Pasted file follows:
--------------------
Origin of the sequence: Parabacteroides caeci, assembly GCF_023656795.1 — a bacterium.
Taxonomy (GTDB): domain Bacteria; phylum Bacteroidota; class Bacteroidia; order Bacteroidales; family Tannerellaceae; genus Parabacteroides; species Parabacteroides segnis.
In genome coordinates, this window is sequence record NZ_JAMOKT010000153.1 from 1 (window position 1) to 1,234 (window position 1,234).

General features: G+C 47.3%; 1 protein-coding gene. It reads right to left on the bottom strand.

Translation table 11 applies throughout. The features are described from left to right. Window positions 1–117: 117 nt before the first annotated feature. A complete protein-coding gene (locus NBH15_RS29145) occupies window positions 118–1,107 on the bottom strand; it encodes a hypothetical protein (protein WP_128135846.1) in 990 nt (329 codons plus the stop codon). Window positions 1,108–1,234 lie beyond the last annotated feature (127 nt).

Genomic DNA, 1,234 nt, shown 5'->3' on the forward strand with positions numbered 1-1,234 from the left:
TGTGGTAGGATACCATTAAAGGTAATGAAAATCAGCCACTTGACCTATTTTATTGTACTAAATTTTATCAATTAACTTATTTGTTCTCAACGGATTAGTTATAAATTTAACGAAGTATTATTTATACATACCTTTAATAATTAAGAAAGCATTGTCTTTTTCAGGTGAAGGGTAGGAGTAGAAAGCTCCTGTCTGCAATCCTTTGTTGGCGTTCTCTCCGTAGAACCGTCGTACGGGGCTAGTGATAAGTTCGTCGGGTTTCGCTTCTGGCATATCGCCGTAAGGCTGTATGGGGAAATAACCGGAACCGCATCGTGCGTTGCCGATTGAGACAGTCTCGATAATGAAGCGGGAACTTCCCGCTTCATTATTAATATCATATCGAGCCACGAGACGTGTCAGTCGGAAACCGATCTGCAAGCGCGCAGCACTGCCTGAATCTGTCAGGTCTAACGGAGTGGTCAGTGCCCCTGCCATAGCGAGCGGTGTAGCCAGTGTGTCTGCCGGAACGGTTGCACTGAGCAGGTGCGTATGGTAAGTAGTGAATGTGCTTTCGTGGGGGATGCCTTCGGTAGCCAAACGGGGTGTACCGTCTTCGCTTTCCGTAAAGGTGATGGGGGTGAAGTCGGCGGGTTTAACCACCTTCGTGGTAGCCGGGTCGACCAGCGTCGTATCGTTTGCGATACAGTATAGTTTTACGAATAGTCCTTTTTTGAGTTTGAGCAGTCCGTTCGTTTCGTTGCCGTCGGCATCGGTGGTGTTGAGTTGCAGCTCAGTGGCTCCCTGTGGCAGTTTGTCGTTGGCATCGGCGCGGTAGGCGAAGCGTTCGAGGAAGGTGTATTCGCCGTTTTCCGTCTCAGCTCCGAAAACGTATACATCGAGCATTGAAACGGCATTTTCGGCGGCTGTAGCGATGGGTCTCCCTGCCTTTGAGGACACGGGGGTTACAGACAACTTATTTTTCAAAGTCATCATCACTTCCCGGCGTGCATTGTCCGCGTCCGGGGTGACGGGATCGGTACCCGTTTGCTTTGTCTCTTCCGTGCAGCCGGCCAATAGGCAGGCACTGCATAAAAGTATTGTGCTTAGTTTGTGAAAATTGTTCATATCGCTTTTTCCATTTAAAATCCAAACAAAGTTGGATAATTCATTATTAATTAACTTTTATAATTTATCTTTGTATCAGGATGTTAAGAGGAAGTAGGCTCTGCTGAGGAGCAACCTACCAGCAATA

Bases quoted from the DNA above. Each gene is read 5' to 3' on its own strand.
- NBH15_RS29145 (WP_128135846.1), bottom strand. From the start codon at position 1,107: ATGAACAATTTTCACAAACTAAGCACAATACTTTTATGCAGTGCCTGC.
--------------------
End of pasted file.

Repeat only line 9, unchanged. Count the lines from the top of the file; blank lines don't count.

- NBH15_RS29145 (WP_128135846.1), bottom strand. From the start codon at position 1,107: ATGAACAATTTTCACAAACTAAGCACAATACTTTTATGCAGTGCCTGC.